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Academics

The IB Diploma Programme is an academically challenging and balanced programme of education, with final examinations, that prepares students aged 16 to 19 for success at university and in life beyond. It has been designed to address the intellectual, social, emotional and physical well-being of students. The programme has gained recognition and respect from the world’s leading universities. (IBO, 2019)

The approaches to learning (ATL), which the IB programmes aim to develop, are cognitive, meta-cognitive and affective skills which are crucial for effective learning as well as in preparing students effectively for life beyond school. There are five ATL categories: thinking skills, communication skills, social skills, self-management skills, and research skills. By developing ATL skills and the attributes of the learner profile, DP students can become “self-regulated learners” (Kaplan 1998).

The IB promotes a broadly constructivist and student-centered approach to teaching which is based on connectedness and concurrency of learning. There are six key pedagogical principles that underpin all IB programmes. Teaching is: based on inquiry; focused on conceptual understanding; developed in local and global contexts; focused on effective teamwork and collaboration; differentiated to meet the needs of all learners; informed by assessment (formative and summative).

Language and Literature

In both Japanese and English, IB Language and Literature is a two-year course in which students explore the power and possibilities of language in all its variety. As both creators and consumers, they examine the ways in which texts are deliberately constructed. Texts studied will be balanced between non-literary (journalism, film, photography, advertising, social media, etc.) and literary (poetry, prose fiction, drama, creative nonfiction) selections, with most of the latter appearing on the IB Prescribed Reading List. Students will encounter texts in translation as well as those from Japan or English-speaking countries.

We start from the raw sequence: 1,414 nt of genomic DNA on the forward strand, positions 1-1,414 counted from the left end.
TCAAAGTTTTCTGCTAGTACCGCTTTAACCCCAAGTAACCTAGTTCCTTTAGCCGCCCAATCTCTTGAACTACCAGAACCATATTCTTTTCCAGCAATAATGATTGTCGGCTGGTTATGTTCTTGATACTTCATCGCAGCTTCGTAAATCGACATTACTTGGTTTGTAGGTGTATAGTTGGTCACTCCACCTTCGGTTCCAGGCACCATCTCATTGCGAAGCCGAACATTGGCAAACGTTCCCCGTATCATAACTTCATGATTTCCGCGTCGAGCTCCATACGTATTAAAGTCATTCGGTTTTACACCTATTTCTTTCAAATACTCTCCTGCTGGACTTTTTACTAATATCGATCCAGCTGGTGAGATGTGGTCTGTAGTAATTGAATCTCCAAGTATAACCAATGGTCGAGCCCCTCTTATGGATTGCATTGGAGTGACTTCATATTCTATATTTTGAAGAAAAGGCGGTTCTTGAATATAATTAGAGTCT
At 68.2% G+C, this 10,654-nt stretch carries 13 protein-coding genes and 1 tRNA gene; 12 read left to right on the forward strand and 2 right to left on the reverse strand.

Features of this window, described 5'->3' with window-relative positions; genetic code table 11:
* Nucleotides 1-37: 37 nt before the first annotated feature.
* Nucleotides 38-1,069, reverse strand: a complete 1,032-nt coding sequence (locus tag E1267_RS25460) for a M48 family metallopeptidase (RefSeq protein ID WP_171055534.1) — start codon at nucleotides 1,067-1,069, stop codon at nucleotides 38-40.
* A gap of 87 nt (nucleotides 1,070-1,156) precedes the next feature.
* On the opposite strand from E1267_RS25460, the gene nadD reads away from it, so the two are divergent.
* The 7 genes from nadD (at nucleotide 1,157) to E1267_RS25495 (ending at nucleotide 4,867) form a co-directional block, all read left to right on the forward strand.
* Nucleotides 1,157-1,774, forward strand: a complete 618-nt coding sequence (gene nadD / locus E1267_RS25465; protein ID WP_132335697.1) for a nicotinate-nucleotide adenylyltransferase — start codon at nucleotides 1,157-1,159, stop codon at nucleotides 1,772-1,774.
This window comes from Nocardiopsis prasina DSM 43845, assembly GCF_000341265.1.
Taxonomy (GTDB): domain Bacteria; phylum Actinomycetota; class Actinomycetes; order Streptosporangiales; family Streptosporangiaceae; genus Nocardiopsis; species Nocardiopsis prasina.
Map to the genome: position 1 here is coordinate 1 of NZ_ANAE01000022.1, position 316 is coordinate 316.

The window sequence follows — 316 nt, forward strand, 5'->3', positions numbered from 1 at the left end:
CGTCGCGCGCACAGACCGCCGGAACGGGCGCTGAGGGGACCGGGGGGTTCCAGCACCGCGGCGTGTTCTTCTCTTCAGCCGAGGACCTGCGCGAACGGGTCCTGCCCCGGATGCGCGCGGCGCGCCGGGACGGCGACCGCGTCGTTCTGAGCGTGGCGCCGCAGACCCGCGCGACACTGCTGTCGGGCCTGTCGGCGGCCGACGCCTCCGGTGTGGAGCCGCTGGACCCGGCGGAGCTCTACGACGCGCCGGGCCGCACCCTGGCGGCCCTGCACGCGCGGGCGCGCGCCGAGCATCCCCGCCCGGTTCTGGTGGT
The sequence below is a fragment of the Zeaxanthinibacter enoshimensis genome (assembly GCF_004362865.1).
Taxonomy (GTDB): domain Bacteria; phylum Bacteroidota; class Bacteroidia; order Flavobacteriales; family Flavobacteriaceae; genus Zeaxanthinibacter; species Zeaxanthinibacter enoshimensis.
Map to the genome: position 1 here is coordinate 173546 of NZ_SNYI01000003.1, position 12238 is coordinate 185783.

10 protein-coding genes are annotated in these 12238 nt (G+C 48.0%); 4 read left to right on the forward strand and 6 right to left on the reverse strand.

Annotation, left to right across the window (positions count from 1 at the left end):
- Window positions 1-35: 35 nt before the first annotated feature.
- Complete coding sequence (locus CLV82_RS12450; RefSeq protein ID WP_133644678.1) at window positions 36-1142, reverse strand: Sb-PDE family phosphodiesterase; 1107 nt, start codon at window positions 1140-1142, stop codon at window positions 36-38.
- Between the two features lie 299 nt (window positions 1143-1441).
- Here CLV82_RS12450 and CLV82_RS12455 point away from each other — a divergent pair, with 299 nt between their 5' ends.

Through units of study centered around key concepts such as communication, identity, perspective, and representation, the course investigates how language develops in specific cultural contexts and the ways in which it shapes both individual and group identity, as well as examining the evolution of mass media and the roles it plays in contemporary cultural discourse. Students engage in close readings and analysis to inquire into the relationship between literature and global issues ranging from gender and ethnicity to power and identity, taking into account contextual factors that influence authors’ creations.

The course is offered at the standard (SL) and higher (HL) levels. Students opting for the HL course will study more texts, and some of these will be linguistically and conceptually challenging. All students will create portfolios containing their own written tasks, both creative and analytic, for a variety of purposes and audiences.

They will also apply the texts they study to a variety of IB assessments:

  • A fifteen-minute oral discussion
  • A 1500-word essay (HL only)
  • Two written examinations (taken at the end of the course)

Language Acquisition

Language B is designed for students who have studied the language for an extended period of time (MYP phase 3-5 students). In the course, students learn receptive and productive communication skills and interaction skills. The course has a strong emphasis on inference skills and reading comprehension, especially using context to understand words and phrases in texts.